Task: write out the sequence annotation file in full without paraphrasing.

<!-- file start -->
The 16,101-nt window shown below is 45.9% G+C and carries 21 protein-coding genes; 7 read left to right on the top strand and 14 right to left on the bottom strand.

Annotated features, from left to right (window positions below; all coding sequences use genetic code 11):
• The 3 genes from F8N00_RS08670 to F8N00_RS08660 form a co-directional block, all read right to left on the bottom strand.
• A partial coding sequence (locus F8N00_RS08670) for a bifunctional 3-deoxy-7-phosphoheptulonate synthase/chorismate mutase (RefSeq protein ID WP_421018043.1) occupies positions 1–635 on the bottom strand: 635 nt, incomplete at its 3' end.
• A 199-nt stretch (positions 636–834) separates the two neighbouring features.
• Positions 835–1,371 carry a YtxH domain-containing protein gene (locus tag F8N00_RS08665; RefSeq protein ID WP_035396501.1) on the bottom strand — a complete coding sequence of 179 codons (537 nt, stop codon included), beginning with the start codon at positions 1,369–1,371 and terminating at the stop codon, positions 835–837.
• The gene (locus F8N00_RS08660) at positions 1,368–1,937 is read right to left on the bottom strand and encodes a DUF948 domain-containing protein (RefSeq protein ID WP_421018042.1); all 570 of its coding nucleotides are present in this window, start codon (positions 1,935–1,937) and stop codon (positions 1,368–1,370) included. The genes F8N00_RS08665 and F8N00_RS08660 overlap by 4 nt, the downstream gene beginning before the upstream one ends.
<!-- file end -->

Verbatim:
The 16,101-nt window shown below is 45.9% G+C and carries 21 protein-coding genes; 7 read left to right on the top strand and 14 right to left on the bottom strand.

Annotated features, from left to right (window positions below; all coding sequences use genetic code 11):
• The 3 genes from F8N00_RS08670 to F8N00_RS08660 form a co-directional block, all read right to left on the bottom strand.
• A partial coding sequence (locus F8N00_RS08670) for a bifunctional 3-deoxy-7-phosphoheptulonate synthase/chorismate mutase (RefSeq protein ID WP_421018043.1) occupies positions 1–635 on the bottom strand: 635 nt, incomplete at its 3' end.
• A 199-nt stretch (positions 636–834) separates the two neighbouring features.
• Positions 835–1,371 carry a YtxH domain-containing protein gene (locus tag F8N00_RS08665; RefSeq protein ID WP_035396501.1) on the bottom strand — a complete coding sequence of 179 codons (537 nt, stop codon included), beginning with the start codon at positions 1,369–1,371 and terminating at the stop codon, positions 835–837.
• The gene (locus F8N00_RS08660) at positions 1,368–1,937 is read right to left on the bottom strand and encodes a DUF948 domain-containing protein (RefSeq protein ID WP_421018042.1); all 570 of its coding nucleotides are present in this window, start codon (positions 1,935–1,937) and stop codon (positions 1,368–1,370) included. The genes F8N00_RS08665 and F8N00_RS08660 overlap by 4 nt, the downstream gene beginning before the upstream one ends.